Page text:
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The European Banking Authority (EBA) published
today the results of its 2011 European Union-wide stress test of 90 banks in 21
countries - - accounting for over 65% of the EU banking system total assets. The
aim of the 2011 EU-wide stress test is to assess the resilience of the banks
involved in the exercise against an adverse but plausible scenario. Eight banks
failed the stress tests while the 3 Irish domestic banks passed.
Last July, a similar exercise met with wide
Spain has the largest number of failures, with 5
banks dropping beneath the 5% Core Tier 1 Ratio (CT1R) threshold, the EBA said.
Another seven Spanish lenders just scraped through with between 5% and 6%.
Two Greek banks and one Austrian bank also flunked the tests, the EBA said. In
addition to Spain, the countries with banks that almost failed are Cyprus (1
bank), Germany (2), Greece (2), Italy (1), Portugal (2) and Slovenia (2).
In Ireland, all three of the tested banks easily passed the tests.
For the 2011 exercise, the EBA allowed specific capital
increases in the first four months of 2011 to be considered in the results.
Banks were therefore incentivised to strengthen their capital positions ahead of
the stress test.
The 2011 EU-wide stress test results show that:
- At the end of 2010, twenty banks would fall below the
5% Core Tier 1 Ratio (CT1R) threshold over the two-year horizon of the
exercise. The overall shortfall would total €26.8bn.
- Between January and April 2011, a further net amount
of some € 50bn of capital was raised.
- Taking into account these capital raising actions
implemented by end April 2011
- Eight banks fall below the capital threshold of 5%
CT1R over the two-year time horizon, with an overall CT1 shortfall of €2.5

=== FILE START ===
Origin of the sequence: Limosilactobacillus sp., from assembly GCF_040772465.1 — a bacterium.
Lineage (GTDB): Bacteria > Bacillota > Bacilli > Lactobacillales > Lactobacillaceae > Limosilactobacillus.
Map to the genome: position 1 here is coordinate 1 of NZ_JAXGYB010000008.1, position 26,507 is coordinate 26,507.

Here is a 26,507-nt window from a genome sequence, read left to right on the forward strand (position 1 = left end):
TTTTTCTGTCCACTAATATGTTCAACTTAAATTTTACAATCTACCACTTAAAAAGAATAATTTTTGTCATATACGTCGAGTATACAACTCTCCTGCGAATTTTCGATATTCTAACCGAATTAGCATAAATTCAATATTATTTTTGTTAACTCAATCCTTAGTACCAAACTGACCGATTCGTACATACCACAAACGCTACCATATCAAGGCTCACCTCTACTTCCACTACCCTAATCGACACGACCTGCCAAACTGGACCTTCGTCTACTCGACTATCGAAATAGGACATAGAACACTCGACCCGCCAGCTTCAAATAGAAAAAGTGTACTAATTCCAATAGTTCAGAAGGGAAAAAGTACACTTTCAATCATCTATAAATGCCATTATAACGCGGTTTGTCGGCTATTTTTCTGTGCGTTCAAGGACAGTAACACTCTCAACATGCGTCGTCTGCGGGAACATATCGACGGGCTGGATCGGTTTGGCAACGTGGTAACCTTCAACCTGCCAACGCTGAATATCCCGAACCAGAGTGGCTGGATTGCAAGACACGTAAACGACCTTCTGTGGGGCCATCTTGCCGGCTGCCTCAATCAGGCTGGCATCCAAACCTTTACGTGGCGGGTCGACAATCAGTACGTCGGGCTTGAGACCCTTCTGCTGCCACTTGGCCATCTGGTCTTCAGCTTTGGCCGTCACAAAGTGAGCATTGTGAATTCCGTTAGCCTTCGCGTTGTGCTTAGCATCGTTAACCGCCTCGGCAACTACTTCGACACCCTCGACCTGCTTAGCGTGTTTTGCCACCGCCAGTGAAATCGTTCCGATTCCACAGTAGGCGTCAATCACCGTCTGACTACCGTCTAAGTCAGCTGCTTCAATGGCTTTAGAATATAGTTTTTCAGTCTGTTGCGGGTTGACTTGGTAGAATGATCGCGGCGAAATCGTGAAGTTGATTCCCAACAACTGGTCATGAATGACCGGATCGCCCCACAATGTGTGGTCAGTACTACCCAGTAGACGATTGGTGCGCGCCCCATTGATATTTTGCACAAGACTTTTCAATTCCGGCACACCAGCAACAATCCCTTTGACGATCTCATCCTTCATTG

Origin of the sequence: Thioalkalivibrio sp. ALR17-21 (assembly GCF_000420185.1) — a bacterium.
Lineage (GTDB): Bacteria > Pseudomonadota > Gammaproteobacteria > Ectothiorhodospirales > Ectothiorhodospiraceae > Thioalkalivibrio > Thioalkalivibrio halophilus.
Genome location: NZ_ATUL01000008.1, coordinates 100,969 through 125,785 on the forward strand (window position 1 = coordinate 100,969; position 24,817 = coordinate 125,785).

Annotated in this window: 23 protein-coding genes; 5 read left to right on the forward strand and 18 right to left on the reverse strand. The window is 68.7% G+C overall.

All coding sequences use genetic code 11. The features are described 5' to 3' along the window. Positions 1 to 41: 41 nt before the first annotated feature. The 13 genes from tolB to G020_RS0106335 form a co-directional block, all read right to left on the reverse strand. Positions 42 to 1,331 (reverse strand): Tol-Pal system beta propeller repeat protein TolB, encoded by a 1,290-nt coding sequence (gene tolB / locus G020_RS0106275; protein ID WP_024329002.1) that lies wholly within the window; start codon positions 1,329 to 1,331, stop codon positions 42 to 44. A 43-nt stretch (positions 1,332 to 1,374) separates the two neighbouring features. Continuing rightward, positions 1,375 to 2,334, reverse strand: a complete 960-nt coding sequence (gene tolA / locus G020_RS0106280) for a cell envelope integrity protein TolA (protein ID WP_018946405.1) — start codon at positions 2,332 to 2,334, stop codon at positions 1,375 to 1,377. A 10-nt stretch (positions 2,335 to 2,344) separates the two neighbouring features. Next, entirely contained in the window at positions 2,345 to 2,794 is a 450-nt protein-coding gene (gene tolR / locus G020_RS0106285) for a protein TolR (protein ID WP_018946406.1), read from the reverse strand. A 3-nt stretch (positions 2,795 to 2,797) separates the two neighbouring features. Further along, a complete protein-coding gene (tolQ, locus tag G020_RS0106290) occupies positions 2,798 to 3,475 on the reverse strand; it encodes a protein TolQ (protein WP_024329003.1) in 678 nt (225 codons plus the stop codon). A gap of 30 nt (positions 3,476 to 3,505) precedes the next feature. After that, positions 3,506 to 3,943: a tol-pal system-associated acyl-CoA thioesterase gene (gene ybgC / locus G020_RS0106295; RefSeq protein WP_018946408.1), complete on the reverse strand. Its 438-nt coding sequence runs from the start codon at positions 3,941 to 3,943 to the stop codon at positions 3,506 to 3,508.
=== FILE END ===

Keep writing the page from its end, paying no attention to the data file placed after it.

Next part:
- Sixteen banks display a CT1R of between 5% and 6%.
On the basis of these results, the EBA has also issued its
first formal recommendation stating that national supervisory authorities should
require banks whose CT1R falls below the 5% threshold to promptly remedy their
capital shortfall. The EBA notes that this is not sufficient to address all
potential vulnerabilities at this point. Therefore, the EBA has also recommended
that national supervisory authorities request all banks whose CT1R is above but
close to 5%, and which have sizeable exposures to sovereigns under stress, to
take specific steps to strengthen their capital position. These would include,
where necessary, restrictions on dividends, deleveraging, issuance of fresh
capital or conversion of lower-quality instruments into Core Tier 1 capital.
The EBA will monitor the implementation of these
recommendations and produce progress reports in February and July 2012.
The 2011 EU-wide stress test provides an unprecedented
level of transparency on banks’ exposures and capital composition to allow
investors, analysts and other market participants to develop an informed view on
the resilience of the EU banking sector.
Following on the observation of inconsistencies in the